Arts and Culture

Q&A: Co-founder Drazen Grubisic on the Museum of Broken Relationships

Artist Dražen Grubišić and film producer Olinka Vištica were in a relationship for four years, and then they broke up. But their relationship didn't end there -- instead, they entered into a unique partnership by founding the Museum of Broken Relationships in Zagreb, Croatia: a heart-wrenching, funny and very personal collection of the silly little gifts people give each other when they are in love and then can't throw away after the affair is over.

See also: - Museum of Broken Relationships - BMoCA seeks reminders of your once-broken heart for the Museum of Broken Relationships - A love letter to an obsession: Casablanca, I love you.

[jump] Since opening the doors of the museum, they've traveled the world mounting satellite shows with objects gathered from community members; when the shows are over, the new objects are sent back to the brick-and-mortar museum in Zagreb.

Those travels now bring them to the Boulder Museum of Contemporary Art, where the Museum of Broken Relationships exhibit opens tomorrow, Valentine's Day, for a run through the end of May.

But at 6:30 p.m. tonight, the unattached couple will be at the Art Students League of Denver for a talk; admission is $5 (or free for BMoCA and ASLD members). For more information visit BMoCA online.

To prime your curiosity, we asked Grubišić a few questions about the MoBR and why such an institution is useful:

Westword: What was the object from your own broken relationship that started the whole thing?

Dražen Grubišić: It was a little wind-up bunny. It is still on display in Zagreb.

What made you want to create this repository for cast-off keepsakes?

We had a discussion, actually while we were breaking up, about what to do with all the objects left behind. With some things, it's easy: If you have a TV, of course you're going to use that, but what about all those items that are tokens of love and affection and at the moment, yet have no real function. What do you do with them?

Most self-help articles -- mainly those in women's magazines -- tell you to throw it away, to burn it, to move on and so on. But that seemed sacrilegious to us. You spend part of your life with someone, and that's not something to be forever forgotten. It's a part of your life.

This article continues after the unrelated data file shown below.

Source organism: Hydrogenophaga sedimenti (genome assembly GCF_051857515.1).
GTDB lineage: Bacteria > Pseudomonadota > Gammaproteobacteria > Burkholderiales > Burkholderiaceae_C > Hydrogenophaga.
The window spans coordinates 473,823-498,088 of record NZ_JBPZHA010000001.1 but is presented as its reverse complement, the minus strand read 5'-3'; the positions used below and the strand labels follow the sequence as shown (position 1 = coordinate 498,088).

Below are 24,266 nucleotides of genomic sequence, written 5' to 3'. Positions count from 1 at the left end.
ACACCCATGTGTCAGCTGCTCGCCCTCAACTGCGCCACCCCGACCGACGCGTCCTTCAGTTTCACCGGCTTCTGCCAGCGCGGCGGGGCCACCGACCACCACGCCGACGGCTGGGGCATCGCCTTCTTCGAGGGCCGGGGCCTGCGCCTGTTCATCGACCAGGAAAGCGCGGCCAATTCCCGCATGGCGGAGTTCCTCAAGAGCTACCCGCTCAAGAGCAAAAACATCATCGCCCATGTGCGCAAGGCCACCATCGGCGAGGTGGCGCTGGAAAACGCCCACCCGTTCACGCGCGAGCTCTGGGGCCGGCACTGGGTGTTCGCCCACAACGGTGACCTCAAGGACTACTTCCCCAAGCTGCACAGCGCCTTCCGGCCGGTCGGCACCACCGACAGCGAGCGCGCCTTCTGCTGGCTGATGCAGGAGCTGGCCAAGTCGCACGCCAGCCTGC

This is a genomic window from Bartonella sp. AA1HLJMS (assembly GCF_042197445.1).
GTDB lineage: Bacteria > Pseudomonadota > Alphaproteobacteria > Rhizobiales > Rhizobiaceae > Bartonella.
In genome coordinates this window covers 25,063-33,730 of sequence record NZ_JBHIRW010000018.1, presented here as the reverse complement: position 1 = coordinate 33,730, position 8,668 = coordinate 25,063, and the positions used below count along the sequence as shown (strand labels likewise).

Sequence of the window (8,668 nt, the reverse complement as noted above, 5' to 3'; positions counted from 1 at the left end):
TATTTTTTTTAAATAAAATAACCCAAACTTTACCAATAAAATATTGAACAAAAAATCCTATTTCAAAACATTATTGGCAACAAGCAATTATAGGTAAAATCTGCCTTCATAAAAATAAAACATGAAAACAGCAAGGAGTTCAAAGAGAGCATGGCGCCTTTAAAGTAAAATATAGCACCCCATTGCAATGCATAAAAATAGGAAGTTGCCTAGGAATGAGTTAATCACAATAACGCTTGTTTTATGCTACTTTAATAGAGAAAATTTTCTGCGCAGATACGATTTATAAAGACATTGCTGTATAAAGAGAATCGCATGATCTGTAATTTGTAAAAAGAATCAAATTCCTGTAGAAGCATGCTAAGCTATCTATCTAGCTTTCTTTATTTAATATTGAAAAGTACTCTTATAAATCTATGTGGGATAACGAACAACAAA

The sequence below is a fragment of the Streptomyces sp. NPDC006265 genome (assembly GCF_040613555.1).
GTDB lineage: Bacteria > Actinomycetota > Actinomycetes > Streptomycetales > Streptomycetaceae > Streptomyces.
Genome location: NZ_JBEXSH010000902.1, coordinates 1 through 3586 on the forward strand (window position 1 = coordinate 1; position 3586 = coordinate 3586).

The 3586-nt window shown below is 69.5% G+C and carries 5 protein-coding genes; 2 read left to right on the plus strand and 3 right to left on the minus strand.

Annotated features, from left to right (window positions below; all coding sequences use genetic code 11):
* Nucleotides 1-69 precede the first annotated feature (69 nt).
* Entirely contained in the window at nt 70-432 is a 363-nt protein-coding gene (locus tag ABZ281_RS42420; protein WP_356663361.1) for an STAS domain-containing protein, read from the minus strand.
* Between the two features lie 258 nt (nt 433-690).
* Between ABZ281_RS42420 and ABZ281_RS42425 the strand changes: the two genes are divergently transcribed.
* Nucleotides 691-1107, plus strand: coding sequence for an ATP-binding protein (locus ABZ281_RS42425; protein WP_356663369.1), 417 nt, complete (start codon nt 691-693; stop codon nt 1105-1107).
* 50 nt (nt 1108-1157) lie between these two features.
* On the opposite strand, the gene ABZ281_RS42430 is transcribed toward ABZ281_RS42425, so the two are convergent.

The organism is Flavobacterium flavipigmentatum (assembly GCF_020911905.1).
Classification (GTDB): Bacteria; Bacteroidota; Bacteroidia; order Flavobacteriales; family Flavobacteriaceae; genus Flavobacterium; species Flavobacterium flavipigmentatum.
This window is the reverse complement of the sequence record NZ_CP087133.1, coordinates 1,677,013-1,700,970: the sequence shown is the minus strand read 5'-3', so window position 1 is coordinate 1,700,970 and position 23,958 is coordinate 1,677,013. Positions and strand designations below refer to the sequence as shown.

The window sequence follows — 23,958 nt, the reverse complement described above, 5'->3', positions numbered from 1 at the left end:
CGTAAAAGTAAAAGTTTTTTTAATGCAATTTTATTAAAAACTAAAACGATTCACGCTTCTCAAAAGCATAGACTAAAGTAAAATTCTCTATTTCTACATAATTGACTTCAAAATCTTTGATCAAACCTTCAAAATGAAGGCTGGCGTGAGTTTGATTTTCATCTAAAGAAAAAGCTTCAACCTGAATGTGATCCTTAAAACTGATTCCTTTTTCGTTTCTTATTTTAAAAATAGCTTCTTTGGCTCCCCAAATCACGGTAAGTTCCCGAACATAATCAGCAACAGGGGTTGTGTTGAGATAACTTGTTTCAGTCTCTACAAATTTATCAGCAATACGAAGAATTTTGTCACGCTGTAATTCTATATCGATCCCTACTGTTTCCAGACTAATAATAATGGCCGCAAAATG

We were trying to think of a way to preserve this emotional heritage, so we thought, "Wouldn't it be great if there was a museum where you could keep those things, and they could tell your story in a way that will help you?" The primary idea was not "let's make a museum." It was more like, "Let's create a safe space for keeping the emotions associated with these objects."

Continue reading for more on the Museum of Broken Relationships. Is it difficult to continue a working relationship with someone you broke up with?

We are living proof that it can be done. You can transform a love relationship into a friendly relationship. It wasn't easy at beginning, and it takes a lot of understanding and tolerance, but it can be done.

How do people react when they walk through the museum?

That's the part I love the most. Some people have read about the museum, and they already know what to expect from the permanent display in Zagreb. But then there are the tourists who walk by, and they read the sign and start laughing and walk in thinking it's a funny thing. But then they walk out, and they have to sit and have coffee and talk about their experience. It makes you think.

Where do your donations come from?

We're quite small and private, and we're not encouraging people to bring things to us. We decided this is the best way to collect, and we travel quite bit. We just closed in Paris, and now we're here. In July, we go to Taipei, and then Amsterdam and Brazil.

Also, the nice part is to see how similar it all is wherever we go. It doesn't matter about religion, race, culture economic situation: It all comes down to people and feelings and those are mainly the same. Sure, there are stories between the lines, but overall, they are very much the same.

What would you say to encourage people to see the exhibit?

I think they should see it. If you are in a happy relationship, you'll feel even better about it. If you're in a broken one, you'll see that you're really not alone, that it's something everybody went through.

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Susan Froyd started writing for Westword as the "Thrills" editor in 1992 and never quite left the fold. These days she still freelances for the paper in addition to walking her dogs, enjoying cheap ethnic food and reading voraciously. Sometimes she writes poetry.
Contact: Susan Froyd